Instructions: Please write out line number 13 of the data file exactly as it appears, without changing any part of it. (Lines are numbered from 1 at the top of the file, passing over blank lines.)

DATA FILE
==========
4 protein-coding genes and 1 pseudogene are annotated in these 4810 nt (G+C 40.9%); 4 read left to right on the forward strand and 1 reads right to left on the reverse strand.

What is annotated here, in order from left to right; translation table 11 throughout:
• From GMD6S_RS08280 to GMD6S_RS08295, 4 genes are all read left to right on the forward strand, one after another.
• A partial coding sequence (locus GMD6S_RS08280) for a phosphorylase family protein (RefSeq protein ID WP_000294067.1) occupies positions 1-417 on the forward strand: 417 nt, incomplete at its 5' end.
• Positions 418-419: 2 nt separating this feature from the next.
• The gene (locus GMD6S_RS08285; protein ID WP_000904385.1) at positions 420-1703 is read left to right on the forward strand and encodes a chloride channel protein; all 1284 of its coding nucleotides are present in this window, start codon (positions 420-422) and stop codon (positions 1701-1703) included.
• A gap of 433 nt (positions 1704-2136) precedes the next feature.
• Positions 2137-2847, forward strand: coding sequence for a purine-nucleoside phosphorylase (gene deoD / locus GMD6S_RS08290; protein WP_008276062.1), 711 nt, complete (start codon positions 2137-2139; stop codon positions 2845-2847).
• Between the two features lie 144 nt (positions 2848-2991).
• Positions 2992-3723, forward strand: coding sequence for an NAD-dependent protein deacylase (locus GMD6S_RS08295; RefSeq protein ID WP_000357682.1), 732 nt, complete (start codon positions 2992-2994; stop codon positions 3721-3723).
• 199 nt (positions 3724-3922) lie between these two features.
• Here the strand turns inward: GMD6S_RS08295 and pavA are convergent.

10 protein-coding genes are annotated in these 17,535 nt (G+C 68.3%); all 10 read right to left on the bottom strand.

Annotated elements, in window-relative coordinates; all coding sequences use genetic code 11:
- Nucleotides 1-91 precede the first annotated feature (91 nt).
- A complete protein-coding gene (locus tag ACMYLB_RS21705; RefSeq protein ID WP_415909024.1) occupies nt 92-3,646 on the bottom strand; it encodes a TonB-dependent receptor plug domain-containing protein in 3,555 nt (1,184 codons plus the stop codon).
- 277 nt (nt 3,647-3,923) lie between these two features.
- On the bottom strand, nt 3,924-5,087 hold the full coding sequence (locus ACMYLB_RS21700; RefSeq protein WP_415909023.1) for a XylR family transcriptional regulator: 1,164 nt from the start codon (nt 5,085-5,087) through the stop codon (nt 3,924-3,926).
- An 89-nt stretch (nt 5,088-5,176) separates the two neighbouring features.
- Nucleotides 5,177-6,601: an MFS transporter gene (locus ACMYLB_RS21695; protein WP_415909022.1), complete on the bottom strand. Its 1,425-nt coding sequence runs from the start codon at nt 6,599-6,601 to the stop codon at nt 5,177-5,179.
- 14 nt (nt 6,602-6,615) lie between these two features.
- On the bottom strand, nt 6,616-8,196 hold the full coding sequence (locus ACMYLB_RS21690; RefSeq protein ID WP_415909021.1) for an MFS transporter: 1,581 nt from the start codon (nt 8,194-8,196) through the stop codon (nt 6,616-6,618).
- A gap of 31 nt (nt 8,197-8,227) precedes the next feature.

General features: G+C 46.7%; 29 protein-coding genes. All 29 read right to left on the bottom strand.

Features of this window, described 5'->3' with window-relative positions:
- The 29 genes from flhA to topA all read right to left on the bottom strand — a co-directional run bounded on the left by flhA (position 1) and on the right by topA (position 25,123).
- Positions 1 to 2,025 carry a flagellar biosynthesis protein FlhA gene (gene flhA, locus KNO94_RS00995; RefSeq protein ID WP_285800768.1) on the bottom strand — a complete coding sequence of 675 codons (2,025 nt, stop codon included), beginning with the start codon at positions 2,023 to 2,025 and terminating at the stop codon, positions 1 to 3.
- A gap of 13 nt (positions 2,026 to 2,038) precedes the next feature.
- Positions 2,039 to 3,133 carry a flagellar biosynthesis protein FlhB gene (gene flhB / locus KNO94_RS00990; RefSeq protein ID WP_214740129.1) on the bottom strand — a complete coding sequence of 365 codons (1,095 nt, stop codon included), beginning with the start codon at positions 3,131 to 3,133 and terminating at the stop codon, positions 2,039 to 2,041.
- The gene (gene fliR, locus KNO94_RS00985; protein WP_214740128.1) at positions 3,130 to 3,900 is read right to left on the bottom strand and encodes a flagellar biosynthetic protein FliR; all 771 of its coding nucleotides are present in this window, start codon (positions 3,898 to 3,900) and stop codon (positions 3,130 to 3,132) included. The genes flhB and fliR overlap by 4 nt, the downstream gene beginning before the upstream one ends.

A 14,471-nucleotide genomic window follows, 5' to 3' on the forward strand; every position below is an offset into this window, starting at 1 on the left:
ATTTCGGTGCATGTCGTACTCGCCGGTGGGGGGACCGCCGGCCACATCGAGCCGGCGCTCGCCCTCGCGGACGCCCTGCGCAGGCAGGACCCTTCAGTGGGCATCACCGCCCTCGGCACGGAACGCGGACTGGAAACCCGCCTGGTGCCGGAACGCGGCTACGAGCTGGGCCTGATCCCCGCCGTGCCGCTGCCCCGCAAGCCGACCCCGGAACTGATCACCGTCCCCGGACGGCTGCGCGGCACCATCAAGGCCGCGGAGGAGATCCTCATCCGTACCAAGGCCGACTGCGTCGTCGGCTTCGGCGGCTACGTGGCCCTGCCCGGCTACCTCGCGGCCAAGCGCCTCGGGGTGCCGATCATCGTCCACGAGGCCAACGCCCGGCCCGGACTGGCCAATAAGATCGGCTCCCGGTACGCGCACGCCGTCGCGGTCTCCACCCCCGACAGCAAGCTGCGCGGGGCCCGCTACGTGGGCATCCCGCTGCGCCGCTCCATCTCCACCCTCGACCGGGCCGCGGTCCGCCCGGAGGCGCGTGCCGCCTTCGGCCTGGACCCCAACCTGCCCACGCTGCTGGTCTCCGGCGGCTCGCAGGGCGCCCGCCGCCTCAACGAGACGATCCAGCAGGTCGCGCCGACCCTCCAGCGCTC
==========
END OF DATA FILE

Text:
10 protein-coding genes are annotated in these 17,535 nt (G+C 68.3%); all 10 read right to left on the bottom strand.